Poststructuralism refers to a philosophical, literary, and anthropological trend that was supposed to respond to its intellectual predecessor, namely structuralism. Structuralism was a fashionable anthropological and literary trend in France in the 1940s and 1950s, coined and expanded by Claude Levi Strauss. It was first and foremost a theoretical system in anthropology, which, in turn, had some roots in and inspirations from the theories of linguistics enunciated by another French thinker, Ferdinand de Saussure. So, it is essential to remember how their attention to the role of language, signs, and symbols in human relations helped structuralists build and expand on their movement.
To put it simply without simplifying it, Structuralists like Levi Strauss contends that “words do not have meanings in and of themselves but only by virtue of their relational positions within systemic codes or ‘structures.” (Warms, 646).
Influenced by American cultural anthropology, Levi Strauss also stressed the role of signs and semiotics in our understanding of the words and the world. It is also very important to know that Strauss’s structuralism allegedly provided his audience with an objectivist knowledge of the world (Warms, 646). You remember the postmodern critique of objectivity and modern allegation of achieving universal truth and objective knowledge, don’t you? Yes, it was in response to this very objectivist knowledge proposed by structuralism that the four horsemen of poststructuralism, namely Barthes, Lacan, Foucault, and Derrida came on the scene.
In this way, Poststructuralist criticism works to overturn assumptions about purity (in morals), about essences (in terms of race, gender and backgrounds), about values (in art and politics), about truth (in law and philosophy).” (Williams, 2005). Understanding Poststructuralism.)
Got it? If not, don’t panic. It’s a lot to take in and it will become clearer as we move through the course and begin to create the projects.
Think back to CIM210 media studies when we studied semiotics and the function of texts and signs. According to semiotics, meaning is derived via an agreed-upon system of signifiers that refer to an idea (the signified), which are constituted in relation to one another.
This video discusses structuralism and poststructuralism in a nutshell.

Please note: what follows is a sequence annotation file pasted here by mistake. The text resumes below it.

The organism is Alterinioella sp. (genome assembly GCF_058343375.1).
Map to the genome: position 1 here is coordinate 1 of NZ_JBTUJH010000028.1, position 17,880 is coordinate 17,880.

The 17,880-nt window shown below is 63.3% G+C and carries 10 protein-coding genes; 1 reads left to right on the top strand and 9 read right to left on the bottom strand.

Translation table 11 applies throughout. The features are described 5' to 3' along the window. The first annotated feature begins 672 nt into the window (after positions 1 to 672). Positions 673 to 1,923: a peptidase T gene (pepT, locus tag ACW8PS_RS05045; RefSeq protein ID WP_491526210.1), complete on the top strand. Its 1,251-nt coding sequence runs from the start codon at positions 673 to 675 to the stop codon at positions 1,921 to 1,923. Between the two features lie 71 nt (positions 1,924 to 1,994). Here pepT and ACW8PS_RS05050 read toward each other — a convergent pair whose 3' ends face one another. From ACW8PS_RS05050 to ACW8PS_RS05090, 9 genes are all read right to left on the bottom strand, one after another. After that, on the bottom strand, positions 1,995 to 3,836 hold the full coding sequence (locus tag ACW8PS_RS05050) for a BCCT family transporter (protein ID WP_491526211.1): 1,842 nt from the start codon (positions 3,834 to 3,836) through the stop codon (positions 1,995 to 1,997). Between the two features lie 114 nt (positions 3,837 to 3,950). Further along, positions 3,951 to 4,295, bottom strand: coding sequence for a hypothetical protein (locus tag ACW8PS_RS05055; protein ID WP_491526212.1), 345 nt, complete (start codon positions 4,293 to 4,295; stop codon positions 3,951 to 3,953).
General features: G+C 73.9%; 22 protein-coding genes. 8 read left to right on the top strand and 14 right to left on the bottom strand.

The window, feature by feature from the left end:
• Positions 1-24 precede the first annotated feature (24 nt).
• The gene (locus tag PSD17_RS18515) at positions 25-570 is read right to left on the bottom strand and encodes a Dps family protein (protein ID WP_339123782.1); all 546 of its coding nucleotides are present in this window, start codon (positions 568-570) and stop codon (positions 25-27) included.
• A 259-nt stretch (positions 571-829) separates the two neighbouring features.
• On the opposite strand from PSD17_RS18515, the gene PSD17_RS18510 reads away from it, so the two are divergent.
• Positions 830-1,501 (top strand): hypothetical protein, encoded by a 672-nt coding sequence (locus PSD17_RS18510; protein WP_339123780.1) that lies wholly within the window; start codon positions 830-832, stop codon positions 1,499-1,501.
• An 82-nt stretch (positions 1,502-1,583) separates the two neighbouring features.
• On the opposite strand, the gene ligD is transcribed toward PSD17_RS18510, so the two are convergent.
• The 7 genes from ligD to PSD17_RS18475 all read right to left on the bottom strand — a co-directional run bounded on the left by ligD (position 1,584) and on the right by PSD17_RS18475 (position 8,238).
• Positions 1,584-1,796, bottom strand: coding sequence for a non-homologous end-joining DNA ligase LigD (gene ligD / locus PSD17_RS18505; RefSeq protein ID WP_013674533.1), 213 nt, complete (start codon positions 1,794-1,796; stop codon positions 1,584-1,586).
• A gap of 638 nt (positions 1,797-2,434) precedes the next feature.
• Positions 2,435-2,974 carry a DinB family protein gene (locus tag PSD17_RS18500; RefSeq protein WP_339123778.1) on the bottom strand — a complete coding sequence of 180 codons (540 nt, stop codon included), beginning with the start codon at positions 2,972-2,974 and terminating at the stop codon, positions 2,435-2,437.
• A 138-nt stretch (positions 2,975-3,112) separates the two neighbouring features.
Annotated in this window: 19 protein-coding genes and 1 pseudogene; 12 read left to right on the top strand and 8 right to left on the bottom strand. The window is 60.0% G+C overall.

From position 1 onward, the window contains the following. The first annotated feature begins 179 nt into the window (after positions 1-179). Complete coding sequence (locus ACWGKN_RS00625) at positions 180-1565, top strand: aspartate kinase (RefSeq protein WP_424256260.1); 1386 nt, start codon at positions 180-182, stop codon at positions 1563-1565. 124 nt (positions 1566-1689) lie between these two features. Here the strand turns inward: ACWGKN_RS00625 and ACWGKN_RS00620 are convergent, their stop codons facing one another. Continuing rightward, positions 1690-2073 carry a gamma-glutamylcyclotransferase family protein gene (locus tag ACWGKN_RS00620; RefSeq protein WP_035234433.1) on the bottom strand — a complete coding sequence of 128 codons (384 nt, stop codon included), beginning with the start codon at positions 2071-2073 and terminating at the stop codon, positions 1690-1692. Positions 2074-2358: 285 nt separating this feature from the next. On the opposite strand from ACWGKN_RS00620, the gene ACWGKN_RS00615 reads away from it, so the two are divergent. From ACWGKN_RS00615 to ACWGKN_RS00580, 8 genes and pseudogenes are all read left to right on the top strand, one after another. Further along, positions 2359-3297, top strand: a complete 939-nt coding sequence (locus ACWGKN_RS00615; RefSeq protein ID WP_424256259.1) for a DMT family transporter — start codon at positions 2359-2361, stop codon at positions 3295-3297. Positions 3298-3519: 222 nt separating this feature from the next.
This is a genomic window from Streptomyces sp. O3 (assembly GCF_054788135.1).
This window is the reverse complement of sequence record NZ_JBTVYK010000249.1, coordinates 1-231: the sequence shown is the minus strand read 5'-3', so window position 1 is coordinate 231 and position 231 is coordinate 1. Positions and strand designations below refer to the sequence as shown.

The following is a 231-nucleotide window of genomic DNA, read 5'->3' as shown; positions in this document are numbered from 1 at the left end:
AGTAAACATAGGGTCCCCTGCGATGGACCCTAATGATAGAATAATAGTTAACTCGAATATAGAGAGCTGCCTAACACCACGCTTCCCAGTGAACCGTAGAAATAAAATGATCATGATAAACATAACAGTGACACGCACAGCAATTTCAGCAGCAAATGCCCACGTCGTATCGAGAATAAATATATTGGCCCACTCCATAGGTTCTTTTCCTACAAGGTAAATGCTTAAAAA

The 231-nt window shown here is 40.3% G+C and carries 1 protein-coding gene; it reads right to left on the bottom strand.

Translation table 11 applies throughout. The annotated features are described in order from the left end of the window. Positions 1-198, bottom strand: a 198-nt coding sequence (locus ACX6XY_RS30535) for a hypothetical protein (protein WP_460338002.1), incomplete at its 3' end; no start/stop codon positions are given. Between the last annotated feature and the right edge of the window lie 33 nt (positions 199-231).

If we’ve said it once, we’ve said it hundred times that poststructuralism challenges any conventional, objectivist, and simplistic notion of truth. It undermines any form of knowledge that could be achieved conveniently through straightforward intellectual enterprises. Poststructuralism has a vehement power to “resist and work against settled truths and oppositions.” It is this power that enables us “in struggles against discrimination on the basis of sex or gender, against inclusions and exclusions on the basis of race, background, class or wealth.” (Williams, 2005). Poststructuralism reveals the power relations, political forces, and social institutions that constitute knowledge and language. Among them, Michel Foucault focuses on the relationship between social institutions and structures, on one hand, and the individual, on the other. His main concern is, thus, to find ways for resistance to power.
Artists have been influenced immensely by the Foucauldian idea of resisting power. Here is a hilarious example all of us might relate to easily:
A few words about discourse
In his The West and the Rest, the Jamaican-British sociologist and one of the founding figures of cultural studies, Stuart Hall defines discourse as follows:
“A discourse is a group of statements which provide a language for talking about – i.e., a way of representing – a particular kind of knowledge about a topic. When statements about a topic are made within a particular discourse, the discourse makes it possible to construct the topic in a certain way. It also limits the other ways in which the topic can be constructed.” (Hall: 1992).
Mark Rozeman, a script coordinator on “The Good Doctor” who was promoted to staff writer, is on the autism spectrum. As he sums up, “Employers want someone who can solve problems. For many people with disabilities, life is a series of problem-solving scenarios, so they’re good at it. This is an industry where the jobs are draining, with constant challenges and weird hours; you want someone with determination on your team. Who wouldn’t want that?”
Despite these attempts to bring voice to the community that is classified as “disabled”, there is a huge gap in the mainstream discourse on ability/disability when it comes to recognising the art and creativity of this group.
All in all, the instances mentioned above indicate a serious challenge, namely Ableism as a discourse of othering and exclusion, and some recent endeavours to deal with the issue. In addition, it shows that even in comparison to other discourses of othering and exclusion, the discourse of disability has yet to receive well-deserved attention from the society: “If you’re going to discuss diversity, it has to be completely inclusive of the groups that really define diversity, not just a select group that is popular,” said actor Danny Woodburn. “It’s popular to say LGBT groups, women, people of colour define diversity. It’s not so popular to say people with disabilities define diversity. But the reality is that disability puts the ‘D’ in diversity.”
Therefore, the dominant discourse around ability and disability favours those who are not disabled behind the camera and in the editing rooms.